We’re unsure if Roosevelt was running a country or a zoo, however, he won a Nobel Peace Prize all while housing the dozen-plus animals listed above. No president housed more animals than Roosevelt and his children, the most notable of which were Bleistein, Roosevelt’s favorite horse, and a bull terrier named Pete who “sank his teeth into so many legs that he had to be exiled to the Roosevelt home in Long Island,” according to the National Park Service.

Next: This dog was the first ever ‘celebrity pet.’

Warren Harding

Warren Harding posing with his dog, Laddie

Warren Harding loved his dog, Laddie. | Library of Congress/Wikimedia Commons

  • 29th U.S. president
  • Dogs, squirrel, canaries

Harding had a tame number of pets compared to Roosevelt, however, his favorite dog certainly received the royal treatment. Laddie Boy, an Airedale terrier, had his own assigned chair for Cabinet meetings in the Roosevelt Room and was pronounced the first “celebrity pet” in the early 1920s, according to CNN. Laddie Boy’s other notable accomplishments include watching the traditional Easter Egg Roll and sitting on the “murder trial” children declared for White House owls.

Next: FDR’s new dog.

Franklin Delano Roosevelt

statues of FDR and his dog Fala

Fala was even turned into a statue alongside FDR. | Karen Bleier/AFP/Getty Images

  • 32nd U.S. president
  • Dogs: German shepherd, Scottish terriers, Llewellyn setter, English sheepdog, Great Dane, English bullmastiff

FDR had six different dogs, however, Fala, one of his Scottish terriers, was his obvious favorite. A friend of FDR’s cousin, Margaret Suckley, gave Fala to the president, who renamed him Fala after Murray the Outlaw of Falahill.

Next: This beloved president received a pet as a gift during a controversial moment in history.

John F. Kennedy

Kennedy family with their dogs

The Kennedy family had several dogs. | U.S. National Archives and Records/Wikimedia Commons

  • 35th U.S. president
  • Dogs, cats, horses, parakeets, hamsters, canaries, rabbit

JFK, Jackie Kennedy, and their two children owned an array of dogs, including a Welsh terrier, French poodle, cocker spaniel, and a German shepherd, many of which were given to the family as gifts from admirers and friends.

Caroline Kennedy recounted the story of Pushinka, a “non-breed” tiny white puppy sent to the family by Soviet leader Nikita Khrushchev. “My mother told a funny story,” Caroline said, “She was sitting next to Khrushchev at a state dinner … she asked about the dog, Strelka, that the Russians had shot into space … A few months later, a puppy arrived and my father had no idea where the dog came from.”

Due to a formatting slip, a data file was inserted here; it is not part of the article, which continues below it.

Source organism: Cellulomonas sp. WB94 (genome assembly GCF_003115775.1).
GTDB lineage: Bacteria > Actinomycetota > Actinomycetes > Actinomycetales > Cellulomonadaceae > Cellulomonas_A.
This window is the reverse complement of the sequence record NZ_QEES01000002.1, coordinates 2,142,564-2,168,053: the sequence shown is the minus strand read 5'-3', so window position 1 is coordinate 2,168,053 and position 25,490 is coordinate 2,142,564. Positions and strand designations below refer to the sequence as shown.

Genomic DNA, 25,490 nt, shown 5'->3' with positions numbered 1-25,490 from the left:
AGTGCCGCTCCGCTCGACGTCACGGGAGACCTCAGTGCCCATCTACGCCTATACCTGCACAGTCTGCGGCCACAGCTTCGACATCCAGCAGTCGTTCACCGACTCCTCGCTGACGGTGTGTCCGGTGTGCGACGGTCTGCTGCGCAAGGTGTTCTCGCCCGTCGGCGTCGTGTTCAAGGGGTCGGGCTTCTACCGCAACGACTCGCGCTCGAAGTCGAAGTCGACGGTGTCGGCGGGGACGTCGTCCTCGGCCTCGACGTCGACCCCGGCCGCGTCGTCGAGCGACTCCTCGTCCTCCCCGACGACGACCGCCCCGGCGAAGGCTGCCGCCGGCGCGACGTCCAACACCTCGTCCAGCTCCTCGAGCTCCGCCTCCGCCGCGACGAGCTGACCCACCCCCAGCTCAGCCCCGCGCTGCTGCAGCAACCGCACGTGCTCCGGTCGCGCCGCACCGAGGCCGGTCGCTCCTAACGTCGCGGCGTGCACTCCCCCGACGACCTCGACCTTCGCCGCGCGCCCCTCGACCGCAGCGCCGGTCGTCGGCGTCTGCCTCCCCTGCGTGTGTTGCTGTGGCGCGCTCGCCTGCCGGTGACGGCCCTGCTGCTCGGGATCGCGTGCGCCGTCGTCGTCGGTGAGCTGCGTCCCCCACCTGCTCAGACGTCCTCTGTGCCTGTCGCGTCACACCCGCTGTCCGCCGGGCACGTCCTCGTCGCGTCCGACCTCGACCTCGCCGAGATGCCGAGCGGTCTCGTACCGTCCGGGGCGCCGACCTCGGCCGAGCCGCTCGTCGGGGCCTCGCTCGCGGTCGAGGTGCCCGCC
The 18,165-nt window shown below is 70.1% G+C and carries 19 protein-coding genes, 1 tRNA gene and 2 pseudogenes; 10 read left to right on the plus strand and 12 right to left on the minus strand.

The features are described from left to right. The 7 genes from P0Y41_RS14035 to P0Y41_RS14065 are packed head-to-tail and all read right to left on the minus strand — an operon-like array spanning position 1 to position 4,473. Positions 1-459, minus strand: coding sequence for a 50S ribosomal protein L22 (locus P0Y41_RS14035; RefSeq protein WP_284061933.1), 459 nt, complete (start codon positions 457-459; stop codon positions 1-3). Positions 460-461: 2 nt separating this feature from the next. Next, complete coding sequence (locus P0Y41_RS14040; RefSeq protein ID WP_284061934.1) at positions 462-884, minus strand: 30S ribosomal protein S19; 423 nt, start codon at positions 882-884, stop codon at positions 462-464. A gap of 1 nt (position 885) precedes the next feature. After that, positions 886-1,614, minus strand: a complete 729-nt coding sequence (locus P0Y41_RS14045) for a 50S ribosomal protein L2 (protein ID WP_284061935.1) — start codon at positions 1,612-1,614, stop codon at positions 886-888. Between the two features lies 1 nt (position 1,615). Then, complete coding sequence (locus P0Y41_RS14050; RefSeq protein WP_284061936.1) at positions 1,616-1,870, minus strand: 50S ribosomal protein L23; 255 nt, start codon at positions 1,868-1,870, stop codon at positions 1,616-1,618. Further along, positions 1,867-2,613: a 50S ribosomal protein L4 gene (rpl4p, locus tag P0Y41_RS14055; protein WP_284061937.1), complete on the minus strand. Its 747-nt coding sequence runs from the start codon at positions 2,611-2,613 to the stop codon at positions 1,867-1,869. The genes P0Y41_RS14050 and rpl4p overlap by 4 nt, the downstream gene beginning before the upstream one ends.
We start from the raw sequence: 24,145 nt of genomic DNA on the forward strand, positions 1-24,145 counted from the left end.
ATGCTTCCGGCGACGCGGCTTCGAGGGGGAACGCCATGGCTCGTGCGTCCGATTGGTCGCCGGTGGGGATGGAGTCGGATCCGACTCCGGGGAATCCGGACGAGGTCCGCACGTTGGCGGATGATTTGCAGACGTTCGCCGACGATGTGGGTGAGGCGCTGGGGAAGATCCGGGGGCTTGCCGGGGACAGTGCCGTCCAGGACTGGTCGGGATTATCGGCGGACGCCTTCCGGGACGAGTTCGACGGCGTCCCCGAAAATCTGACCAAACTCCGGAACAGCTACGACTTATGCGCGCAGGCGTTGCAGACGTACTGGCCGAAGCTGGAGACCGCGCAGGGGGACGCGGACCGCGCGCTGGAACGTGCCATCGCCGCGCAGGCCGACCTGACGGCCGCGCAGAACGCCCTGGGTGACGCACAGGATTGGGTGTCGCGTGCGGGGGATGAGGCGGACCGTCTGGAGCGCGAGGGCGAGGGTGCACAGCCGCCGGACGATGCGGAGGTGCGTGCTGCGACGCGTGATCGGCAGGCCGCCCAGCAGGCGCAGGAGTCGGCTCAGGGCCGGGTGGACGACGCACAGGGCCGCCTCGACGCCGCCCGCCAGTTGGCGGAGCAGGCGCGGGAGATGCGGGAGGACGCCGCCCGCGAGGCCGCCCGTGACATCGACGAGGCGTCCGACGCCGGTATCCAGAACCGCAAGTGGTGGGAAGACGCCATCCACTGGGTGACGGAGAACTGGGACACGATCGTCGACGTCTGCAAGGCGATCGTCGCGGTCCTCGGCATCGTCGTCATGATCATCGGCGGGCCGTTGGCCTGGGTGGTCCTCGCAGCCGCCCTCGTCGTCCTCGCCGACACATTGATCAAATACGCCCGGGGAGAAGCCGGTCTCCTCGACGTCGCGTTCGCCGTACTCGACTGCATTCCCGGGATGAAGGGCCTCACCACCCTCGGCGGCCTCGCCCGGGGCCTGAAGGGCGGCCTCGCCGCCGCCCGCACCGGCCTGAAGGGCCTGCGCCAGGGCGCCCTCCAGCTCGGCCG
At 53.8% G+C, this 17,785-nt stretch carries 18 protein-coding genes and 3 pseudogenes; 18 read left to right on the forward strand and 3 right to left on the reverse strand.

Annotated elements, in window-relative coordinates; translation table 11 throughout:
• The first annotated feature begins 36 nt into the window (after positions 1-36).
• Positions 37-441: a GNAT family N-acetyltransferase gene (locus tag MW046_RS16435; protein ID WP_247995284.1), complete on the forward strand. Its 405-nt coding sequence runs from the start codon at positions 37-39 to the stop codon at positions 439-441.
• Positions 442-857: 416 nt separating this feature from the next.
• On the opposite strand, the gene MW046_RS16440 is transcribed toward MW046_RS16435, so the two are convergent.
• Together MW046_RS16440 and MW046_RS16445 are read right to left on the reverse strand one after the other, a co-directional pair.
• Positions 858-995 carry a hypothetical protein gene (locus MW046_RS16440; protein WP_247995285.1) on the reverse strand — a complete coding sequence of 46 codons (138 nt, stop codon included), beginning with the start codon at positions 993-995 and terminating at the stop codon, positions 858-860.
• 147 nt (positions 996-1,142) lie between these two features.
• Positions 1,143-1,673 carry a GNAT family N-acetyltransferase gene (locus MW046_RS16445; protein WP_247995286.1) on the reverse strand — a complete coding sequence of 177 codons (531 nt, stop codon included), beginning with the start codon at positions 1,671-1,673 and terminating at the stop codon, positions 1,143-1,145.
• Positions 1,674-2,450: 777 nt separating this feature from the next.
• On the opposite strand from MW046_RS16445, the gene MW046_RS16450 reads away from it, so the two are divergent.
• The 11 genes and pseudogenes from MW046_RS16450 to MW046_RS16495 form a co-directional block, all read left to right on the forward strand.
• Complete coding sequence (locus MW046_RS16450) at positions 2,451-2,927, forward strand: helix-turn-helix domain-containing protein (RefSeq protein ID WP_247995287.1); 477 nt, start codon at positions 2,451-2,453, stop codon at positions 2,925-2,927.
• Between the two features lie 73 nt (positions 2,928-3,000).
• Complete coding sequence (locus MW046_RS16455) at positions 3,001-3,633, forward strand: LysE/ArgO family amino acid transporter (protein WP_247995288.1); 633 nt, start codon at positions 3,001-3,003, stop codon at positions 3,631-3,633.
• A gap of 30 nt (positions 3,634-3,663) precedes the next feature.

Next: The pet with a surprising sweet tooth.

Richard Nixon

Richard Nixon and his wife walking their dogs

The Nixon family had a few dogs. | Ollie Atkins/Wikimedia Commons

  • 37th U.S. president
  • Dogs: Poodle, terrier, Irish setter, mix

The Nixon family allowed a few dogs into the White House, and one had a knack for sneaking sweets from the family. An NBC Evening News clip showed King Timahoe, the family Irish setter, stealing a slice of cake during Nixon’s 61st surprise birthday party.

Next: President’s pet turned TV superstar

George H.W. Bush

President George H. W. Bush and Millie the dog

His English springer spaniel “wrote” a best-seller. | National Archives and Records Administration

  • 41st U.S. president
  • Dogs, cat, cow

The elder Bush’s English springer spaniel, Millie, was arguably the most famous presidential pet of the bunch. She’s “written” a New York Times best-seller, Millie’s Book: As Dictated to Barbara Bush, and made an appearance in an episode of the Simpsons. She was also referenced in a few 90’s TV shows including Murphy BrownWings, and Who’s the Boss.

Next: This president may not have been a pet person, but his children sure were.

Barack Obama

Bo and Sunny Obama

Bo and Sunny enjoyed their time at the White House. | Pete Souza/White House via Getty Images

  • 44th U.S. president
  • Two Portuguese water dogs

Reportedly not a “dog kind of guy” before his presidency, Barack allowed not one, but two Portuguese water dogs into the White House over his two terms — acting on a promise to his daughters, Malia and Sasha.

Sen. Ted Kennedy gifted the Obama’s their first dog, Bo, who had recently been returned to the breeder. They added Sunny, a female Portuguese water dog, four years later. “Some of my fondest memories of the White House are just being with the girls on a summer night and walking the dogs around the South Lawn, talking and listening to them, trying to get Bo to move because sometimes it’s hot,” Barack said.

Next: The first president in over a century not to own a dog.

Donald Trump

Donald Trump making a face

He’s the first president without a pet in more than a century. | Jim Watson/AFP/Getty Images

  • 45th U.S. president
  • No pets to date

Donald Trump has yet to invite a furry friend into the White House, however, reportedly breaking the tradition of having a White House pet (the last president to live on Pennsylvania Avenue without a dog was William McKinley in 1897, making Trump the first president in 130 years without a pet).

Rumors arose that Trump was thinking about adopting Patton, a goldendoodle owned by his friend. While nothing has been confirmed, Trump doesn’t have a positive history with dogs (or at least, poodles). Ivana wrote in her memoirRaising Trump, that “Donald was not a dog fan,” and that her poodle, Chappy, “had an equal dislike of Donald.”